CAS  PubMed  PubMed Central  Google Scholar 

  38. 38.

    Su L, Graf M, Zhang Y, von Briesen H, Xing H, Köstler J, et al. Characterization of a virtually full-length human immunodeficiency virus type 1 genome of a prevalent intersubtype (C/B’) recombinant strain in China. J Virol. 2000;74(23):11367–76.

    CAS  PubMed  PubMed Central  Google Scholar 

  39. 39.

    Piyasirisilp S, McCutchan FE, Carr JK, Sanders-Buell E, Liu W, Chen J, et al. A recent outbreak of human immunodeficiency virus type 1 infection in southern China was initiated by two highly homogeneous, geographically separated strains, circulating recombinant form AE and a novel BC recombinant. J Virol. 2000;74(23):11286–95.

    CAS  PubMed  PubMed Central  Google Scholar 

  40. 40.

    Tee KK, Pybus OG, Li XJ, Han X, Shang H, Kamarulzaman A, et al. Temporal and spatial dynamics of human immunodeficiency virus type 1 circulating recombinant forms 08_BC and 07_BC in Asia. J Virol. 2008;82(18):9206–15.

    CAS  PubMed  PubMed Central  Google Scholar 

  41. 41.

    Zhefeng M, Jingyun L, Ping Z, Jianqing X, Xiaoyan Z. A new transmission map of HIV-1 CRF07_BC in China: analysis of sequences from 12 provinces over a decade. Retrovirology. 2012;9(S2):P139.

    PubMed Central  Google Scholar 

  42. 42.

    Qixing W, Suhua Z, Shujuan Y, Qiang L, Gang Y, Yongnan Y, et al. Characteristics of transmission route among the reported HIV infections during 2011-2014 in Liangshan prefecture. Chin J AIDS STD. 2017;23(8):719–22.

    Google Scholar 

  43. 43.

    Hou LJ, Wang HW, Duan SP, Zhuo Y, Zhou YC, Wu HJ, et al. The prevalence and determinants of drug-resistance-associated mutations in the HIV-1-infected MSM population of Henan Province in China. Arch Virol. 2015;160(8):2051–61.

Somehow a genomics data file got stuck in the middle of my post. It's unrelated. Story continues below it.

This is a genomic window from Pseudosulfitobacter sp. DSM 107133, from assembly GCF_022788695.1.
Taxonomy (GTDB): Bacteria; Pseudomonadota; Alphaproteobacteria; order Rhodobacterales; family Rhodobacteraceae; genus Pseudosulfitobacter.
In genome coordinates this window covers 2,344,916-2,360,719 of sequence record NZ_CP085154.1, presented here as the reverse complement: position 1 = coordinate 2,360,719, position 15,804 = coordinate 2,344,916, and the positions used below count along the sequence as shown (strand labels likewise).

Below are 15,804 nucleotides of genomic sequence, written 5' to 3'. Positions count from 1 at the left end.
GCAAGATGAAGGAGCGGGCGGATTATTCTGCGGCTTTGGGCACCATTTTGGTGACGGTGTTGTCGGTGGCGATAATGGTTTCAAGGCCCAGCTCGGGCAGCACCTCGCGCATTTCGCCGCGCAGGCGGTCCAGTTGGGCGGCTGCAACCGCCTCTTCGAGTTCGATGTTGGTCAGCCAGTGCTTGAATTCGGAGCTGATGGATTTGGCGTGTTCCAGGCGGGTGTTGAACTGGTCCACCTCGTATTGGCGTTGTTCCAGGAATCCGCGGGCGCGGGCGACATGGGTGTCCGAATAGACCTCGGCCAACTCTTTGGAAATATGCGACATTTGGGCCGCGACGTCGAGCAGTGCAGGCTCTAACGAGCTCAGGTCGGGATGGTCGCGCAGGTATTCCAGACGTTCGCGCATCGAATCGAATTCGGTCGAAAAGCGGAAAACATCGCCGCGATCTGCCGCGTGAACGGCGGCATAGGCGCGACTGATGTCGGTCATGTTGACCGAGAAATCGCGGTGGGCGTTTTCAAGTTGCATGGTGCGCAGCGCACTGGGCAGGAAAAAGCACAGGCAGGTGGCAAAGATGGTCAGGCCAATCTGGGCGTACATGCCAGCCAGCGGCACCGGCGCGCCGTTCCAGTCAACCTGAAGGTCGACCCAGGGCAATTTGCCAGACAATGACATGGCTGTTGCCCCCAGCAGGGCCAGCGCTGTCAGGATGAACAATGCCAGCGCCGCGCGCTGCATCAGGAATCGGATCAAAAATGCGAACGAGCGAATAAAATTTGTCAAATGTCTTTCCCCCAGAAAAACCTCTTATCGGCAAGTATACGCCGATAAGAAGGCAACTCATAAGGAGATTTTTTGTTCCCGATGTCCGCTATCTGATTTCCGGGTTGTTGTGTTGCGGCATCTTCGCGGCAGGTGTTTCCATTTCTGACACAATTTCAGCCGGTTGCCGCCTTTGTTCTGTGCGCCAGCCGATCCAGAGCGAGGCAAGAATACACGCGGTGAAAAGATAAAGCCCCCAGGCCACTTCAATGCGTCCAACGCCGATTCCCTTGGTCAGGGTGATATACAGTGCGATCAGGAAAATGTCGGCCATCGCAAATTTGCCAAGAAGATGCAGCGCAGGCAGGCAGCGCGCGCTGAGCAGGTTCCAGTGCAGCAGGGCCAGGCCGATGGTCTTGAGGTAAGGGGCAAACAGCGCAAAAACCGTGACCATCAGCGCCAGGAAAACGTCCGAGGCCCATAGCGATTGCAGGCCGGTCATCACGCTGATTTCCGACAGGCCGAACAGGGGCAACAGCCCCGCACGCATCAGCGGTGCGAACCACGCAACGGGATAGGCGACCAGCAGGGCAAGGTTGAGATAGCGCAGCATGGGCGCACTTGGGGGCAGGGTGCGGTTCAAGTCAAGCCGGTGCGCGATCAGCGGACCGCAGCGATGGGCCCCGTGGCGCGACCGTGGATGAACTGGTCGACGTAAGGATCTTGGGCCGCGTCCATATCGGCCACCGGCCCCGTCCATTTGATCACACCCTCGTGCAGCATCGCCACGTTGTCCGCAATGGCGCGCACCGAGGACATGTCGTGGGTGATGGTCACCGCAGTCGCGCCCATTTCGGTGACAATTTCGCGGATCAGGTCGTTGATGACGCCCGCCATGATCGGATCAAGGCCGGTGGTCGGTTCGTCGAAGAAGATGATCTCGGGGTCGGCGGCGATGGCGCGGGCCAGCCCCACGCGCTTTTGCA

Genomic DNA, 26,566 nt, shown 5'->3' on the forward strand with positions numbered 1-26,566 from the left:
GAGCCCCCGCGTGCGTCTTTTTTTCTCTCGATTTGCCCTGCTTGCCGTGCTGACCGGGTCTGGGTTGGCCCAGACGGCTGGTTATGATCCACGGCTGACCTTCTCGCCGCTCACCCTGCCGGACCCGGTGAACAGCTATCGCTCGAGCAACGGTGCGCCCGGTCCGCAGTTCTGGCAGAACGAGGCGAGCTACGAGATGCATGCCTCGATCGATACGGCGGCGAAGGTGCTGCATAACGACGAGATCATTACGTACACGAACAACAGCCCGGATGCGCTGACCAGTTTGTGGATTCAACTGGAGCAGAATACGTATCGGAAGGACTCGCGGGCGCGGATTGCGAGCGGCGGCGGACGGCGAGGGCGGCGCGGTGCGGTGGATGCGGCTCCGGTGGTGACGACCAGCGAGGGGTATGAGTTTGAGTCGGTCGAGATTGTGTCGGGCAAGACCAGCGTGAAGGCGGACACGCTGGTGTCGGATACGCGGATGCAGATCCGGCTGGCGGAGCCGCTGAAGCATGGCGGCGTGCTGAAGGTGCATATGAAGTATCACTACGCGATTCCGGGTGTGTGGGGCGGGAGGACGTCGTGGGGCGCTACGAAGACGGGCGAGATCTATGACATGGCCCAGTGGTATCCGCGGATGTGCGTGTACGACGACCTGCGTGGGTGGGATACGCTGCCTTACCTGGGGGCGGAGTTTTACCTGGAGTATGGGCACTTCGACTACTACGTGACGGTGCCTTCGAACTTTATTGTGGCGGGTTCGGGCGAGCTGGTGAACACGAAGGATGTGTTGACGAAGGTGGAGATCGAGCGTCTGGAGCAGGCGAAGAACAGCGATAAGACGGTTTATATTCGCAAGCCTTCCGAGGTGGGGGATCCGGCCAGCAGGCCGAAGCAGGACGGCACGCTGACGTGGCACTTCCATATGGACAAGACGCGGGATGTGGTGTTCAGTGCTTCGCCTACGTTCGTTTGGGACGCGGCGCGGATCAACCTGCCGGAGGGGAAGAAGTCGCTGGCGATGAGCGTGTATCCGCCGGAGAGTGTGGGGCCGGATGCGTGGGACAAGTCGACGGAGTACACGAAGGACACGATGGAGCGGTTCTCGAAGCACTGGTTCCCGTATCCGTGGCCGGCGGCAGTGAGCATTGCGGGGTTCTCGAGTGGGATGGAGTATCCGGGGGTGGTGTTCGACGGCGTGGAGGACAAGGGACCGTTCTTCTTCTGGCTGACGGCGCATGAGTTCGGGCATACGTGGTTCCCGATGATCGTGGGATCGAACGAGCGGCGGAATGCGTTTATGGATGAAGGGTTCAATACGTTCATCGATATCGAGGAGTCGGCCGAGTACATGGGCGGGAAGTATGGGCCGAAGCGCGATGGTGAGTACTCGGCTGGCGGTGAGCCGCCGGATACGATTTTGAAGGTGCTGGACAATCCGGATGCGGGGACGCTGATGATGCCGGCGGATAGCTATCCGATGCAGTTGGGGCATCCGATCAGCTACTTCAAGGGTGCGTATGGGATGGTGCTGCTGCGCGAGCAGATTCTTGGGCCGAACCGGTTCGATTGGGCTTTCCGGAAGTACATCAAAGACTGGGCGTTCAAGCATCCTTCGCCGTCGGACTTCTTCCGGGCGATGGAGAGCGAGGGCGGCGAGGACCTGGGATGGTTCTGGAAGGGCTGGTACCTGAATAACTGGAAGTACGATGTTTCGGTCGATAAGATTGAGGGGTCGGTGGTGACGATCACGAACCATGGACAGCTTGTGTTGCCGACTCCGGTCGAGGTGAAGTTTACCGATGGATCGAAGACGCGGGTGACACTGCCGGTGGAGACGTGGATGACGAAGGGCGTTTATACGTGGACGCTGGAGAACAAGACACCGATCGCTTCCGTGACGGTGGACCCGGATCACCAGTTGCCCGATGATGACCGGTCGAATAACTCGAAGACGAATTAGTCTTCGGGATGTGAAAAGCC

CAS  PubMed  Google Scholar 

  44. 44.

    Iyidogan P, Anderson KS. Current perspectives on HIV-1 antiretroviral drug resistance. Viruses. 2014;6(10):4095–139.

    CAS  PubMed  PubMed Central  Google Scholar 

  45. 45.

    Menéndez-Arias L. Targeting HIV: antiretroviral therapy and development of drug resistance. Trends Pharmacol Sci. 2002;23(8):381–8.

    PubMed  Google Scholar 

  46. 46.

    Cunningham E, Chan YT, Aghaizu A, Bibby DF, Murphy G, Tosswill J, et al. Enhanced surveillance of HIV-1 drug resistance in recently infected MSM in the UK. J Antimicrob Chemother. 2017;72(1):227–34.

    CAS  PubMed  Google Scholar 

  47. 47.

    WHO. HIV drug resistance report 2017. Geneva: World Health Organization; 2017.

    Google Scholar 

  48. 48.

    Nsanzimana S, Semakula M, Ndahindwa V, Remera E, Sebuhoro D, Uwizihiwe JP, et al. Retention in care and virological failure among adult HIV+ patients on second-line ART in Rwanda: a national representative study. BMC Infect Dis. 2019;19(1):312.

    PubMed  PubMed Central  Google Scholar 

Download references

Acknowledgments